Veterans Affairs:

Limited Support for Reported Health Care Management Efficiency Savings

GAO-06-359R: Published: Feb 1, 2006. Publicly Released: Feb 1, 2006.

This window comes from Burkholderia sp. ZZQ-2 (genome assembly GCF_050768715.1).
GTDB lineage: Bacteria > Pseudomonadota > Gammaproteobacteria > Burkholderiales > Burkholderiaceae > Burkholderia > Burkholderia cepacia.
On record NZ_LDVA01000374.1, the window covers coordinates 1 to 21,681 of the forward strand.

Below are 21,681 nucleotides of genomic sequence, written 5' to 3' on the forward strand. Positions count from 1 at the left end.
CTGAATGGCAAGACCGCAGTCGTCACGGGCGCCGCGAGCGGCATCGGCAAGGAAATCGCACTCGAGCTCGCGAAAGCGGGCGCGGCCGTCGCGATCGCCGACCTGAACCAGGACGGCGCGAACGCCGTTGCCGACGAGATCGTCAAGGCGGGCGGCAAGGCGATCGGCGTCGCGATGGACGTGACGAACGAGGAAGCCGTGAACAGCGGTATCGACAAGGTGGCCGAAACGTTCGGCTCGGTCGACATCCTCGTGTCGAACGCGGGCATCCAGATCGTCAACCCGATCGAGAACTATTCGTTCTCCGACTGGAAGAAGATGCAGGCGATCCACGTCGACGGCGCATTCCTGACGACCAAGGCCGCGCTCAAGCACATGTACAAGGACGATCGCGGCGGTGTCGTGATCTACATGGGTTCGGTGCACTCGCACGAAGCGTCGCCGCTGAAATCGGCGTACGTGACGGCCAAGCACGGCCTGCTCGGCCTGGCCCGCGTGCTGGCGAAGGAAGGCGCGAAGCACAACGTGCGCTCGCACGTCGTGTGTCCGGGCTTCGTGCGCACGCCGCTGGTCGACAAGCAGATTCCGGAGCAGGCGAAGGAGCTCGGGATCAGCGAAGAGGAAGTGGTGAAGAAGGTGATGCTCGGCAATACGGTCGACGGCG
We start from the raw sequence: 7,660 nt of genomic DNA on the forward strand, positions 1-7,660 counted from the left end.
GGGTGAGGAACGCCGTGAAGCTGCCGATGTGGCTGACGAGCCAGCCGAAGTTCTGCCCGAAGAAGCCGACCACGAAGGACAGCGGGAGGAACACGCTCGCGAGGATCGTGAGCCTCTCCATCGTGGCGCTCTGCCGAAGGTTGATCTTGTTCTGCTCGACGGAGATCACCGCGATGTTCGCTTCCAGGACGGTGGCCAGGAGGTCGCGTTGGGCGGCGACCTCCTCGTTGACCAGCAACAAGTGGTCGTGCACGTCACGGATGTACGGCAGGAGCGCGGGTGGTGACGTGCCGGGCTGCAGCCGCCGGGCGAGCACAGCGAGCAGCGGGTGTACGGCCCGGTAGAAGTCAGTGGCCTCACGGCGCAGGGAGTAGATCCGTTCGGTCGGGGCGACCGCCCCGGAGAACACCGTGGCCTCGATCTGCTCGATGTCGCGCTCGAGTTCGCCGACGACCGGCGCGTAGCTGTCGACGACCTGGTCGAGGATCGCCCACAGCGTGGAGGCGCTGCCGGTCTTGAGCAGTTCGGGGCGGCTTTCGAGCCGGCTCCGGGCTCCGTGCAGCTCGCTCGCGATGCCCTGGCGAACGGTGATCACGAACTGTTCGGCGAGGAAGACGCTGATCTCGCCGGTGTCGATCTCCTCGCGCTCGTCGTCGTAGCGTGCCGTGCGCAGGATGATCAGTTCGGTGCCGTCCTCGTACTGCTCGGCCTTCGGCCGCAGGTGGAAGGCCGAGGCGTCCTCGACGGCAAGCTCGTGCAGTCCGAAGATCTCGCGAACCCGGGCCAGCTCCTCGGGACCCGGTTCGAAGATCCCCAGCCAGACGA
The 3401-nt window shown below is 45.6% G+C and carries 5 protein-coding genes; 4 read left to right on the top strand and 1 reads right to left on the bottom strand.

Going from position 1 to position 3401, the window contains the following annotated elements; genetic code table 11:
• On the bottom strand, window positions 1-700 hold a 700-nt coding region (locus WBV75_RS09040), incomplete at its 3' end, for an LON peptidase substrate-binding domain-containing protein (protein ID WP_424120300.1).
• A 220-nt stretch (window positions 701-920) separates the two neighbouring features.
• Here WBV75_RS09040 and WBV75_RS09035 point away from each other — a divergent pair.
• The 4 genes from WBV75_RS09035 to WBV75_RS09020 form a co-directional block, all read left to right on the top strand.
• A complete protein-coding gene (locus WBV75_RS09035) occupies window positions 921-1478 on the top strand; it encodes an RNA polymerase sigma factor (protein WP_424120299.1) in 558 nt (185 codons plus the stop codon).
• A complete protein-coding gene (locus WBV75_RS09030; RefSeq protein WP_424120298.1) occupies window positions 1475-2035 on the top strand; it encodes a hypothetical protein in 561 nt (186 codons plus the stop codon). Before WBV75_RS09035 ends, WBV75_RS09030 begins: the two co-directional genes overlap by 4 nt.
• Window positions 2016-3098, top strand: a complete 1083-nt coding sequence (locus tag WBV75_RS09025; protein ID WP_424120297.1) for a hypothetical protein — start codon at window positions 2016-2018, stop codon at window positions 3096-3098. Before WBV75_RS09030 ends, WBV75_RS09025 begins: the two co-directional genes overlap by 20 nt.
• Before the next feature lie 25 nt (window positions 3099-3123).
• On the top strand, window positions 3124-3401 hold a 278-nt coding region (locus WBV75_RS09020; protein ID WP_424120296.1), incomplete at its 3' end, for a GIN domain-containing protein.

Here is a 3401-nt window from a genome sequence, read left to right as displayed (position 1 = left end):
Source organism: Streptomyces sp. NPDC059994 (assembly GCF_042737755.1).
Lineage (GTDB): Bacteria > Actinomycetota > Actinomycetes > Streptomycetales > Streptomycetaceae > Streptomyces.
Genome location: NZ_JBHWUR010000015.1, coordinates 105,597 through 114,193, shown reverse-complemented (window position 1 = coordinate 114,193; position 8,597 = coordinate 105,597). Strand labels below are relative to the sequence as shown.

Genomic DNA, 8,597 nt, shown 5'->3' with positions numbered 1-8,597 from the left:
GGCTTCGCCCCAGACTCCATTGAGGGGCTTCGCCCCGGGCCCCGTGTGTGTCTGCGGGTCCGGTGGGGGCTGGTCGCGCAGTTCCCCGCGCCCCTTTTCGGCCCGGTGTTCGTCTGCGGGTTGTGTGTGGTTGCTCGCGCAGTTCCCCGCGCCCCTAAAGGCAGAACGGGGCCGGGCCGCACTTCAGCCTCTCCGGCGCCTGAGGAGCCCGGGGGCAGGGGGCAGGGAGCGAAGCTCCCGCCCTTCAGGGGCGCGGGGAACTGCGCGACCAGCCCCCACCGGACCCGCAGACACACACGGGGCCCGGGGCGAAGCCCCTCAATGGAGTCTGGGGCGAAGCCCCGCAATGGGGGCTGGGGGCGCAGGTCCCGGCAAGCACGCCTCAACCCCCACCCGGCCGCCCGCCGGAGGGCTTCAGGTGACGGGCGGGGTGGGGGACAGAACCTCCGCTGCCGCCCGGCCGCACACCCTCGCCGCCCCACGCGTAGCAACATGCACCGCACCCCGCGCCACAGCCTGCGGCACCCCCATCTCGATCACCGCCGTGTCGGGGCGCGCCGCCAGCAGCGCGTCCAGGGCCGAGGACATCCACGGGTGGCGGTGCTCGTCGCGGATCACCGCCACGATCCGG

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The Department of Veterans Affairs (VA) provides a uniform set of health care services to eligible veterans who enroll to receive such care and seek it from VA. These services include preventive and primary health care, a full range of outpatient and inpatient services, and prescription drugs. VA provides additional services, such as nursing home and dental care and other services, as required by law for some veterans and makes these services available to other veterans on a discretionary basis as resources permit. Most of the nation's 24 million veterans are eligible for some aspect of VA's health care services if they choose to enroll. In fiscal year 2005, about 7 million veterans were enrolled to receive VA health care services. In that year, VA planned to provide health care services to about 5 million veterans based on its initial budget request of $ 30.2 billion. Funding for VA's health care program has increased substantially in recent years. Congress appropriates funds annually for VA to provide health care services to eligible veterans. Congressional budget deliberations start when the President submits his annual budget request to Congress as the Budget of the United States Government. This is soon followed by VA providing the Congress with a more detailed budget justification of the President's policy and funding proposals for its programs. In each of the President's budget requests for fiscal years 2003 through 2006, the proposals assumed implementation of management efficiency initiatives that would save money without reducing the quality of service. Indeed, over these 4 fiscal years, the President's budget proposals assumed that these initiatives reduced funding requests by billions of dollars. Since savings from management efficiencies were expected to help reduce the level of annual appropriations, Congress asked us to examine (1) VA's methodology for projecting the health care management efficiency savings that were assumed in the President's budget requests for fiscal years 2003 through 2006 and (2) VA's support for reported actual savings achieved through management efficiency initiatives during fiscal years 2003 and 2004--including the methodology and documentation used to track and report achieved savings. We also summarized prior GAO and VA Office of the Inspector General (OIG) reports that have identified management inefficiencies at VA.